GLENDALE, Ariz. -- Glendale police have set a date to launch a landfill search for the body of Jhessye Shockley, the 5-year-old who disappeared in early October.
Crews plan to start the operation at the Butterfield Station Landfill in Mobile on Monday, Feb. 6. While the planning and preparation continues, the Glendale Police Department has identified the people who will be involved and the equipment they will use. Final preparations for the massive search include scheduling, train and medical screenings for the personnel who will be doing the heavy lifting.
According to Sgt. Brent Coombs of the Glendale Police Department, there will be more than 40 people on site every day of the search, which could go on for several weeks. Sworn officers, detectives, FBI agents and members of the Child Abduction Response Team (CART) will be involved.
Coombs said analysis and research have led investigators to narrow down the search area to a specific area that's about 180 feet by 200 feet. This area is more than 20 feet deep and contains about 6,000 tons of trash. According to Coombs, that's the equivalent of one days' waste.
The area has been secured and the heavy equipment necessary for the searched will be arriving within the next several days.
The Glendale Police Department announced its decision to search the landfill in early January. The launch date for the search comes nearly a month after that announcement.
Jhessye was last seen at her family's Glendale apartment on Oct. 11, but investigators believe she was killed and her body place in a Tempe trash bin before that. Trash from that area ends up at Butterfield Station.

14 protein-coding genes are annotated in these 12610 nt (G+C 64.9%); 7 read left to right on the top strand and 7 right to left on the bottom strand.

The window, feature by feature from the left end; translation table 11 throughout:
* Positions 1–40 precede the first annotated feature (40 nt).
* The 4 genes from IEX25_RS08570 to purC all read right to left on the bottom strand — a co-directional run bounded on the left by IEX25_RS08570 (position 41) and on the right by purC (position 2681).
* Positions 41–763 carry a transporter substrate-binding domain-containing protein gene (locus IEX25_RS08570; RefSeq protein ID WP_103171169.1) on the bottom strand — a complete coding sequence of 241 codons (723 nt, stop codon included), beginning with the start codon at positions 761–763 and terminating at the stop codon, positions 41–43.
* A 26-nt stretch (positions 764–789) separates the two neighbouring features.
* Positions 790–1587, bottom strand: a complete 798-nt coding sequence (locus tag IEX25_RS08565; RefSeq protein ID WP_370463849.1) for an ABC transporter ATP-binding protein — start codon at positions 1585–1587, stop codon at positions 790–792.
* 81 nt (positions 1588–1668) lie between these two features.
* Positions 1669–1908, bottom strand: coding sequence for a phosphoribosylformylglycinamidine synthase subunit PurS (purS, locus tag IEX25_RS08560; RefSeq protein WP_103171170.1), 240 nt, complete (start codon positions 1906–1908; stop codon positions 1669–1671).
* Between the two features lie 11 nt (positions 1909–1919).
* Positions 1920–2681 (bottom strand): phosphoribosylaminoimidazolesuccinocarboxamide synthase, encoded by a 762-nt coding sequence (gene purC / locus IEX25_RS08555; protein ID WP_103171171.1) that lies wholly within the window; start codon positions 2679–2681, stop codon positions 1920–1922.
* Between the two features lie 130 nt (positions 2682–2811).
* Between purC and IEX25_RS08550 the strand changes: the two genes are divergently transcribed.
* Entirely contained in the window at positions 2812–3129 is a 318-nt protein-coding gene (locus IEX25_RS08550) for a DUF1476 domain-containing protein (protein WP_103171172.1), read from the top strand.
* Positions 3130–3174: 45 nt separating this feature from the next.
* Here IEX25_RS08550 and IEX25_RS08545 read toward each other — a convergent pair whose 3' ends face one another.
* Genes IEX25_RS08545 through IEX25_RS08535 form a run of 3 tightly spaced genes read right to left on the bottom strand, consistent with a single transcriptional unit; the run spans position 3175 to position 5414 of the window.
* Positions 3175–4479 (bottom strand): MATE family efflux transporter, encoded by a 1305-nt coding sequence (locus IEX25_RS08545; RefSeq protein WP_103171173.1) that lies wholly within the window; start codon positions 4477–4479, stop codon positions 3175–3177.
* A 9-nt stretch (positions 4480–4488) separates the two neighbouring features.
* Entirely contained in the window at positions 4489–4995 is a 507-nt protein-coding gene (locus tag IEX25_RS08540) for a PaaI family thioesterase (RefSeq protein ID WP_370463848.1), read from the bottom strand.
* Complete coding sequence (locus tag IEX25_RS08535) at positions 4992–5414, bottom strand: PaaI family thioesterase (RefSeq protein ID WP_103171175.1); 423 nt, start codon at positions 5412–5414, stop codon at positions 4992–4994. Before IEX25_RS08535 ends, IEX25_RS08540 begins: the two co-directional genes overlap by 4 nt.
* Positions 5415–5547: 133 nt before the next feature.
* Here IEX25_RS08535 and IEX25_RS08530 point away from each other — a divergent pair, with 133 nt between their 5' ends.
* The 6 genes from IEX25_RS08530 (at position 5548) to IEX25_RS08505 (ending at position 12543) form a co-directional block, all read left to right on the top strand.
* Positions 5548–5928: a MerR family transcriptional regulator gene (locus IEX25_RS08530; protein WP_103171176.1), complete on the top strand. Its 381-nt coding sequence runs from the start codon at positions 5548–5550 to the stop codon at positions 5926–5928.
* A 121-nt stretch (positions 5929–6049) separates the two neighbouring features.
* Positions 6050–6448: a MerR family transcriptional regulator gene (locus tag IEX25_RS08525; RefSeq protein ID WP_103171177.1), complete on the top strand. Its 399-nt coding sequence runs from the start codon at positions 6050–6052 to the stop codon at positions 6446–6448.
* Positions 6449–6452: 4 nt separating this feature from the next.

Officers arrested the little girl's mother, Jerice Hunter, on Nov. 21, but later released her when the County Attorney's Office decided it needed more evidence to move forward with any potential prosecution. So far, she has not been charged in connection with her daughter's disappearance and presumed death.
Hunter, who spent time in prison in California for child abuse, has steadfastly denied any involvement in her daughter's disappearance, but has not agreed to take a polygraph test.
Her lawyer, Scott Maasen, has repeatedly stated that the police do not have any evidence against his client.
Since Hunter's arrest, police have said that she is the focus of their investigation.
While police believe they will find Jhessye's body in the landfill, they have not released any information about what led them there. They also have not said exactly when they believe the little girl was killed.
If investigators are correct in their time line, it's possible that Jhessye has been in the landfill, which is about an house southwest of Phoenix, for more than four months.